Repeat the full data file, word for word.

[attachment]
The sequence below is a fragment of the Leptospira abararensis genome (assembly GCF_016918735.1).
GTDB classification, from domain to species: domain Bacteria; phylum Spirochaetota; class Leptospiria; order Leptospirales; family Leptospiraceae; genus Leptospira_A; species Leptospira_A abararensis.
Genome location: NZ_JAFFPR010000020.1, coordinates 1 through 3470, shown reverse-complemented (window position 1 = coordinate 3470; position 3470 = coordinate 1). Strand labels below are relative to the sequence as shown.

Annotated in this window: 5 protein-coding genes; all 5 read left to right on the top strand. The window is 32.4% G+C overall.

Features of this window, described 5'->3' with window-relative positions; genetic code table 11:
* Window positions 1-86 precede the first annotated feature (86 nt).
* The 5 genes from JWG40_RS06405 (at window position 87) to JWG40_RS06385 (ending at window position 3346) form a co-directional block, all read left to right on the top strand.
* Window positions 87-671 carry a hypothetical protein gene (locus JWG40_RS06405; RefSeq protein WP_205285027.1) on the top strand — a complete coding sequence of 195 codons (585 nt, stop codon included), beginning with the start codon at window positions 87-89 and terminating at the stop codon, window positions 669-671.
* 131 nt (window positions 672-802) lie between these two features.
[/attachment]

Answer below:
The sequence below is a fragment of the Leptospira abararensis genome (assembly GCF_016918735.1).
GTDB classification, from domain to species: domain Bacteria; phylum Spirochaetota; class Leptospiria; order Leptospirales; family Leptospiraceae; genus Leptospira_A; species Leptospira_A abararensis.
Genome location: NZ_JAFFPR010000020.1, coordinates 1 through 3470, shown reverse-complemented (window position 1 = coordinate 3470; position 3470 = coordinate 1). Strand labels below are relative to the sequence as shown.

Annotated in this window: 5 protein-coding genes; all 5 read left to right on the top strand. The window is 32.4% G+C overall.

Features of this window, described 5'->3' with window-relative positions; genetic code table 11:
* Window positions 1-86 precede the first annotated feature (86 nt).
* The 5 genes from JWG40_RS06405 (at window position 87) to JWG40_RS06385 (ending at window position 3346) form a co-directional block, all read left to right on the top strand.
* Window positions 87-671 carry a hypothetical protein gene (locus JWG40_RS06405; RefSeq protein WP_205285027.1) on the top strand — a complete coding sequence of 195 codons (585 nt, stop codon included), beginning with the start codon at window positions 87-89 and terminating at the stop codon, window positions 669-671.
* 131 nt (window positions 672-802) lie between these two features.